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How to Help Your Dog with Cataracts

It is not uncommon for dogs to develop cataracts over time. Most dogs are not affected until they get up there in years and it begins gradually. However, not all dogs with a cloudy-looking eye has cataracts. In fact, the geriatric eye is a hardening of the lens of the eye, known as Nuclear Sclerosis and not a cataract. You as the pet parent may have concerns and wonder how you can help your dog with cataracts. This is the first sign of vision loss in our pets but it does not mean that your dog cannot see. So, what exactly is a cataract and how does it affect your dog?

According to the Pet Place, the lens that covers the eye is normally clear but when a cataract develops, the lens becomes cloudy, blocking transmission of light to the retina. The eyes will appear to have a bluish, gray or white covering on the eye itself. A dog with problem cataracts may have a tendency to bump into things, reluctant to do normal activities like jumping, climbing stairs and so forth, may seem withdrawn in unfamiliar circumstances and is constantly squinting. In advanced cases, the dog may experience pain, inflammation and redness of the eyes. states that the causes of cataracts is usually genetic although a specific trauma to the eye can definitely be a factor. Dogs with diabetes are predisposed to cataracts. In puppies, cataracts can be the result of nutritional disorders. Dogs with an ocular type disease may develop cataracts as well as rare cases of birth defects, side effects to radiation and infections or toxic drugs.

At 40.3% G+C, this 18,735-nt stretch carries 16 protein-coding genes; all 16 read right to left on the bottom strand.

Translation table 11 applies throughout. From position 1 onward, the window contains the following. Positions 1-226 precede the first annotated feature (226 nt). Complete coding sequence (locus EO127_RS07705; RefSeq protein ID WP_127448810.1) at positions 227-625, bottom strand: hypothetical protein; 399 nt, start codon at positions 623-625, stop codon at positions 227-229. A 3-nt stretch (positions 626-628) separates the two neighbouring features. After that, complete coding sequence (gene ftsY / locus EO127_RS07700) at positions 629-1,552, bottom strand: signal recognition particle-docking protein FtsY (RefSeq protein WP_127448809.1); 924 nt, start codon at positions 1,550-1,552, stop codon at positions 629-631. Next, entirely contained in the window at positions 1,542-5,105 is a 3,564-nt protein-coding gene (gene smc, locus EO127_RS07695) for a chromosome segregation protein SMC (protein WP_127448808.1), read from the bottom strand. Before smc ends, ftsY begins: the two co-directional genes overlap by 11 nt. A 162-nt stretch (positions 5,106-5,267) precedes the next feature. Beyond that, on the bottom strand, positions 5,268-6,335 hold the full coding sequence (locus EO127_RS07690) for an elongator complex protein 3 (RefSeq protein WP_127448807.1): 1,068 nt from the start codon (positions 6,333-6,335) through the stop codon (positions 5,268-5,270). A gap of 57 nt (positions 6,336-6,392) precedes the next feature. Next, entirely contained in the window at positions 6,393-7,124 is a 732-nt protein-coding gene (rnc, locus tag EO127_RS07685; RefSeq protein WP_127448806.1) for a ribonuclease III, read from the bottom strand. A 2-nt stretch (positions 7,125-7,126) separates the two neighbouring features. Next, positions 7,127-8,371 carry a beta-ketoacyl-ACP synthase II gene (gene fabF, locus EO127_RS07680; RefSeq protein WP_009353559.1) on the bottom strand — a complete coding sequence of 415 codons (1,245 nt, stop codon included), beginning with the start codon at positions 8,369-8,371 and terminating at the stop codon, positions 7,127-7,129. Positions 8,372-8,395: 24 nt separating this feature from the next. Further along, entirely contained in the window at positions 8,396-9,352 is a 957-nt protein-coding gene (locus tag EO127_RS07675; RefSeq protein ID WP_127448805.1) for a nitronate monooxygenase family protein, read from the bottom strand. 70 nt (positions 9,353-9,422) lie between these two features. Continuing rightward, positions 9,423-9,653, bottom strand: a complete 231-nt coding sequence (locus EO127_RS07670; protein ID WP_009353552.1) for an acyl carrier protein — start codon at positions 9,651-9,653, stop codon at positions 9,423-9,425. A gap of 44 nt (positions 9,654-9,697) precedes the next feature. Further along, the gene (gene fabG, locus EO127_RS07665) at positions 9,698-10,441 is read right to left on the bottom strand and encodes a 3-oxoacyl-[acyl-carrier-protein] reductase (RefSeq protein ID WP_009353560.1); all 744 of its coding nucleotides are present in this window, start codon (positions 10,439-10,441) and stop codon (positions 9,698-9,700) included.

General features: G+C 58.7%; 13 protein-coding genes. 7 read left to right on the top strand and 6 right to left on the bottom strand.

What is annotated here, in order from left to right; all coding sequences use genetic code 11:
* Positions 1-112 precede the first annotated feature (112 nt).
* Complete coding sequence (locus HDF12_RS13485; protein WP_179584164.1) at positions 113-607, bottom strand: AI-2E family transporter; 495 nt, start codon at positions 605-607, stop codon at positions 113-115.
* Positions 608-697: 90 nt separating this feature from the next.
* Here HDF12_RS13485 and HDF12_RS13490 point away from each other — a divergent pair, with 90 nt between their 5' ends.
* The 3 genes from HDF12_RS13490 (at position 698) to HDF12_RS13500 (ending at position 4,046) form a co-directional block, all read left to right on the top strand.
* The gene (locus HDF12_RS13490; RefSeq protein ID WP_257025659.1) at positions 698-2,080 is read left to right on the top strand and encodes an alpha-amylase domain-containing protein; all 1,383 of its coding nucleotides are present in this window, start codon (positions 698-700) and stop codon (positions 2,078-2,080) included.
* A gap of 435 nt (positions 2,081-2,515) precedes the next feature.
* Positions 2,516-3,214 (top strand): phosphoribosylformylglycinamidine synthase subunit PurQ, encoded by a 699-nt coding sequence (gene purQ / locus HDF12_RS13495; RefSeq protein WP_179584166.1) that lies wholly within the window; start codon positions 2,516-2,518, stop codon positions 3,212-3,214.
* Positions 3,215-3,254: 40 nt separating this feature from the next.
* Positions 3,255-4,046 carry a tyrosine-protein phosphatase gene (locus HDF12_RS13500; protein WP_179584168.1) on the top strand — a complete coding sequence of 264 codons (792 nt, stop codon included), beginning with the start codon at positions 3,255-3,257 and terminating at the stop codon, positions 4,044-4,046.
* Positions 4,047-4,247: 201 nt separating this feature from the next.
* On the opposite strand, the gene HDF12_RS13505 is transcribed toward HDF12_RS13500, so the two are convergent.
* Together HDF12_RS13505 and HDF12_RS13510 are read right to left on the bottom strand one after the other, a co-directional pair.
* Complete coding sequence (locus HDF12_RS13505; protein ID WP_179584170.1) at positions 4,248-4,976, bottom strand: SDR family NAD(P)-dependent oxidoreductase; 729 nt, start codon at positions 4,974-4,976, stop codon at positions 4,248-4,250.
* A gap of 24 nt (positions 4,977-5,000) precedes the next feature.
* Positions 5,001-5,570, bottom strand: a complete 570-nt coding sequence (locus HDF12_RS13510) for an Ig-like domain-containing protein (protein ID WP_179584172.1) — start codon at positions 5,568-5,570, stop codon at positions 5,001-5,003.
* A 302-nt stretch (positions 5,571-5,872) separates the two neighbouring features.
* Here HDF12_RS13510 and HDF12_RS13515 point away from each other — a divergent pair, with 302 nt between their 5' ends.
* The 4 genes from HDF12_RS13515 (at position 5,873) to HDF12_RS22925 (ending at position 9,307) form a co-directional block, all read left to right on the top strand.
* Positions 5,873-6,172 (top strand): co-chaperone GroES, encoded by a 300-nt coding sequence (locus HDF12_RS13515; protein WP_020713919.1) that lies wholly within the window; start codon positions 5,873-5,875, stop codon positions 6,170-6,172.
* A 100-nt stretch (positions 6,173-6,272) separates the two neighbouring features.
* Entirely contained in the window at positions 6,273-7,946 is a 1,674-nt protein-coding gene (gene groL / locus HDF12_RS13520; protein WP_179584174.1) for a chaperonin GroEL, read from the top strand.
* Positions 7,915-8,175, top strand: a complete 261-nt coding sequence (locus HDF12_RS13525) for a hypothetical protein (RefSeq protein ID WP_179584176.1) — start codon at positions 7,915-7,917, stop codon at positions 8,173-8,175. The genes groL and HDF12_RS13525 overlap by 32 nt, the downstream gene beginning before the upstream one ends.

If you have concerns about your dog's eyes, your veterinarian can perform a thorough physical examination to recognize cataracts and exclude any underlying medical issues. Some tests may be performed in order to do so, such as blood tests, ultrasound of the eye and an electroretinogram to evaluate the function of the retina.

Be sure to contact your veterinarian to find out any known treatment for cataracts in dogs. The condition cannot be reversed. Cataract surgery can be performed in more advanced cases but is not always recommended or necessary for your dog to live a long happy life. If the cataracts are due to an underlying condition such as diabetes, that condition needs to be treated. The cataracts will not clear up but will progress as long as underlying issues are addressed and remedied.

There is little that you can do to prevent cataracts. To provide a good life for your dog, be sure to keep the home in consistent order as most dogs have things memorized so as not to run into something. For his/her safety, be sure the yard is fenced in or is on a leash and monitored.

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